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Careers fairs - six tips for job hunters

Visitor numbers at jobs fairs have soared since the beginning of the recession – these tips might help you make the most of any you decide to attend.

The Working Abroad jobs fair in the RDS attracted thousands of visitors earlier this year.
The Working Abroad jobs fair in the RDS attracted thousands of visitors earlier this year.
Image: Laura Hutton/Photocall Ireland

COME SEPTEMBER, JOBS fairs abound. Thousands of eager beaver job hunters all on the same mission – so what can you do to make the most of your attendance? To make the most of this opportunity, need to start preparing your campaign now. Don’t wait until the last minute to do this – that’s too late.

Why go?

Opportunity to network, make contacts, and meet organisations across a range of sectors who plan to recruit staff in 2013. Some may even have immediate vacancies to fill now.

A chance to find out what they’re looking for, as well as learn about new kinds of career options/openings/further training you might not have thought of before. Also, they are vital for students, graduates and other first-time job hunters – exposure to how organisations present themselves and what they’re looking for in employees.

Other exhibitors include recruitment agencies (Ireland and overseas), professional career advisors and education providers.

Here are six tips to get you thinking:

1. Research the exhibitors: Know which organisations will be exhibiting at the fair, visit their websites and be ready to ask and answer questions when you meet representatives at the fair. What vacancies do they have? What plans do they have for the future? What are their requirements? Don’t rock up there without prior knowledge of your target companies.

2. CV: Use anything you find out about a target organisation before the fair to help adapt your CV to better align your skills and experience with their needs. Ask a friend or seek professional advice. Identify what you might start doing now to increase your job value / core skills later. Your CV is a selling document – and it should be selling you from the word ‘go’. Bring plenty of spare copies on the day – clean, crisp and fresh. Know in advance who you want to distribute them to.

3. Be different: But best not to use a flower button hole water spray thingy. Think about your strengths, skills and experience from the employer’s point of view. What are they looking for? What kind of people do they recruit? Be able to tell them what you have to offer that matches their needs – this alone will make you stand out from the crowd.

4. Practice your elevator pitch: Just like the 30 seconds you might have to impress someone in an elevator ride, your chance to talk with an organisation’s representative will be short, particularly if there are a lot of people lining up behind you. You need to impress straightaway – rehearse, rehearse, rehearse. Everyone has been persuaded before and can be persuaded again.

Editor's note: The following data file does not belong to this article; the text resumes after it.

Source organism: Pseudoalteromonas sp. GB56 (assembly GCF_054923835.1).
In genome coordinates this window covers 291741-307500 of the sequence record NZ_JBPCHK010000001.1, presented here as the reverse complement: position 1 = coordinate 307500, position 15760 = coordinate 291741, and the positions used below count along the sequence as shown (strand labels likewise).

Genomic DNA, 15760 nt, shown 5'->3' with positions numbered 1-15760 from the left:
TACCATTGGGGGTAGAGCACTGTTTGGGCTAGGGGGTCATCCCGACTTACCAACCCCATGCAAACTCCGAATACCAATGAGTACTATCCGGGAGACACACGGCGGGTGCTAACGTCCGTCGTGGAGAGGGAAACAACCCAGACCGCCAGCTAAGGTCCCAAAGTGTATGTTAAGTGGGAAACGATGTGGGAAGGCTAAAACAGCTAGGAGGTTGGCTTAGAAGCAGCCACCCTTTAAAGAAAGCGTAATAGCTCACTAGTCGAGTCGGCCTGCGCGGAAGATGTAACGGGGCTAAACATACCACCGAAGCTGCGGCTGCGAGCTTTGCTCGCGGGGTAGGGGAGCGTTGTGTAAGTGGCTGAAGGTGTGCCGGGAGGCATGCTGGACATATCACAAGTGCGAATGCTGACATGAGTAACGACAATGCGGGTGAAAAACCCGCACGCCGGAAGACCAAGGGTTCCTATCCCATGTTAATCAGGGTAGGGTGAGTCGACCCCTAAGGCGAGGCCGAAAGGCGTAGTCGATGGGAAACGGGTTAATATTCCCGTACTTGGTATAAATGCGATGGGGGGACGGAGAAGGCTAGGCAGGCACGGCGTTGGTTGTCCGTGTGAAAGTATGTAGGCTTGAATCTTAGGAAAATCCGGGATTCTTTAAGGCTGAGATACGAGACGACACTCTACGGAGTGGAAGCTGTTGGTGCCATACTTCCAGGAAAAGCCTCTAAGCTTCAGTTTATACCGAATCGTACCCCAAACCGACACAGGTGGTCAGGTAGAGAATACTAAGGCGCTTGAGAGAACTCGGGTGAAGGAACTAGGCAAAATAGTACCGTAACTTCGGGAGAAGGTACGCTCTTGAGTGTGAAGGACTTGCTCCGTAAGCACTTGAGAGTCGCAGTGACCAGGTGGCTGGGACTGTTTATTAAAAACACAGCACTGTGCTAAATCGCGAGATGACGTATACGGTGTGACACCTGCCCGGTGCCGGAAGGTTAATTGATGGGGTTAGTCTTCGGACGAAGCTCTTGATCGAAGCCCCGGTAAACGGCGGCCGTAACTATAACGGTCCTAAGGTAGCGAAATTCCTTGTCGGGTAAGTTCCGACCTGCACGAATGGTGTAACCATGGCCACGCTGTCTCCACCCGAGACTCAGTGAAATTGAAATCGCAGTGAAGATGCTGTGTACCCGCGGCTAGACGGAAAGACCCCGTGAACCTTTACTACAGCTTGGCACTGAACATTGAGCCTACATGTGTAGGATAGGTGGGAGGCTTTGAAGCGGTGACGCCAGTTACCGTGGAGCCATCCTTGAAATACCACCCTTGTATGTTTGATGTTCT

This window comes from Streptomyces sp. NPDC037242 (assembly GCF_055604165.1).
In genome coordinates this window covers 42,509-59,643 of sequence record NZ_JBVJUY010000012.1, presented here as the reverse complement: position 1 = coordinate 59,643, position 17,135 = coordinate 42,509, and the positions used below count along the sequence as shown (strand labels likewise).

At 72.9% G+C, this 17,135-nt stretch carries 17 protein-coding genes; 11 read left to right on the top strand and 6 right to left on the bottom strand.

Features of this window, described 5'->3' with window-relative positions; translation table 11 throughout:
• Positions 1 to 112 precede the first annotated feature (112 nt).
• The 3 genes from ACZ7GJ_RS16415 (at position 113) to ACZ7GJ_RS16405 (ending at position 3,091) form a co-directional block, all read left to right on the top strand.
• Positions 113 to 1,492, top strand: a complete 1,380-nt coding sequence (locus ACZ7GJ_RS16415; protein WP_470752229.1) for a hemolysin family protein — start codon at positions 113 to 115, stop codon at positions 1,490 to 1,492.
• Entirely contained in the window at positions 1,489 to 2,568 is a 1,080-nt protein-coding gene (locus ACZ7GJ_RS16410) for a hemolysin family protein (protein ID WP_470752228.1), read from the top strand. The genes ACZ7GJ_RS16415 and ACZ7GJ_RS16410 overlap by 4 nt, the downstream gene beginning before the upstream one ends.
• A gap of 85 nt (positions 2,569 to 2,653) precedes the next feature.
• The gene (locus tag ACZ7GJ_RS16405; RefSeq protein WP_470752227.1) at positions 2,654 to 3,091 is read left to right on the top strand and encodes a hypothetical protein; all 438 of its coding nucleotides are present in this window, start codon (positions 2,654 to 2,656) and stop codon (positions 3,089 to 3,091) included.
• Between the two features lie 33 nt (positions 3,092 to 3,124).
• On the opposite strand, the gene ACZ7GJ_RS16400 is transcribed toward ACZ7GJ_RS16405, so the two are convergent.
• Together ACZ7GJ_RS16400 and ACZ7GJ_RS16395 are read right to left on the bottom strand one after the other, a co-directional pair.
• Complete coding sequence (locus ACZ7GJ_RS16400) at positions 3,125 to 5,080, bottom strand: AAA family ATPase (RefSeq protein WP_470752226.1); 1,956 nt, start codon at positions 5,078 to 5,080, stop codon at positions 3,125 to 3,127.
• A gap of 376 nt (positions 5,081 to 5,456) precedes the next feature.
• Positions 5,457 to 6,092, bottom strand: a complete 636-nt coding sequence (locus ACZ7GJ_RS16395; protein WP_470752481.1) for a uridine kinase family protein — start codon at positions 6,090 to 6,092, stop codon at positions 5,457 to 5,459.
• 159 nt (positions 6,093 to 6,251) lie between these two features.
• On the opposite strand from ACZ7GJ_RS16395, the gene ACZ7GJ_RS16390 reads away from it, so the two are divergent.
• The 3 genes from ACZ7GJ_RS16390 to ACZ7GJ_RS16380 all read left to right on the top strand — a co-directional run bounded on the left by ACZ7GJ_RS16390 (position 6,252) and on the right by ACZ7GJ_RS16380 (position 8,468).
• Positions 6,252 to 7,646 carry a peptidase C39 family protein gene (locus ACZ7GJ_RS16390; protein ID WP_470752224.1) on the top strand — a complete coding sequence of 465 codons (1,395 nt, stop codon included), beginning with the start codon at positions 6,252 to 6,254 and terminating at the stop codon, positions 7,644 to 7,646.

5. During the Fair:

  • Dress professionally as if attending a job interview – you are! Best to avoid jeans or flashy jewellery. Bring plenty of clean, fresh, up-to-date copies of your CV to distribute – consider using a slim briefcase rather than a plastic bag.
  • Arrive early – take some time to study the exhibitors map and orientate self. Think about switching off your mobile phone and avoid the risk of being interrupted when talking to company representatives.
  • Don’t just collect literature – smile and be friendly. Bring a mate along if it will help break the ice and make it easier for you to approach stands and talk to representatives. Remember, they’re humans also – everyone started somewhere, just like you.
  • Take a note of which organisations you submitted your CV to and follow up with them later.
  • Request business cards – make a note of any contacts you make and any insider pointers you garnered from conversations.
  • Take some time to visit the less well-known organisations – they may have opportunities on offer you haven’t thought of before. You may find more open and flexible about recruitment conditions.
  • Above all, try not to make unrealistic goals. Walking out of the fair with a job contract in hand would be one such goal.

6. After the Fair:

  • Follow up any job opportunities you’ve discovered. Email is good, telephone is better. But don’t pester.
  • Connect with people on LinkedIn – including other job hunters you might have met on the day. You do have a LinkedIn account, don’t you?
  • Send thank you letters with copies of your CV – especially if you ran out of CVs during the fair. Try and include a reference to the conversation you had, by way of reminder.

Conclusion

By preparing for the event, you stand a much better chance of using the time and opportunity effectively. Decide in advance what you want, know what you have to offer, and be open to everything. At the very least, you’ll leave a good impression behind you and maybe, just maybe, you
might go on to land a job.

Liam Horan of www.SliNuaCareers.com is the Journal’s resident careers writer and he’s always keen to hear your stories or ideas for articles. To obtain your free Career Resource Pack from Sli Nua Careers, simply go here. Sli Nua Careers have offices inDublinGalway and Ballinrobe, Co Mayo, and provide CV preparation, interview training and mock interview services.

Read: Previous Careers Clinic columns>

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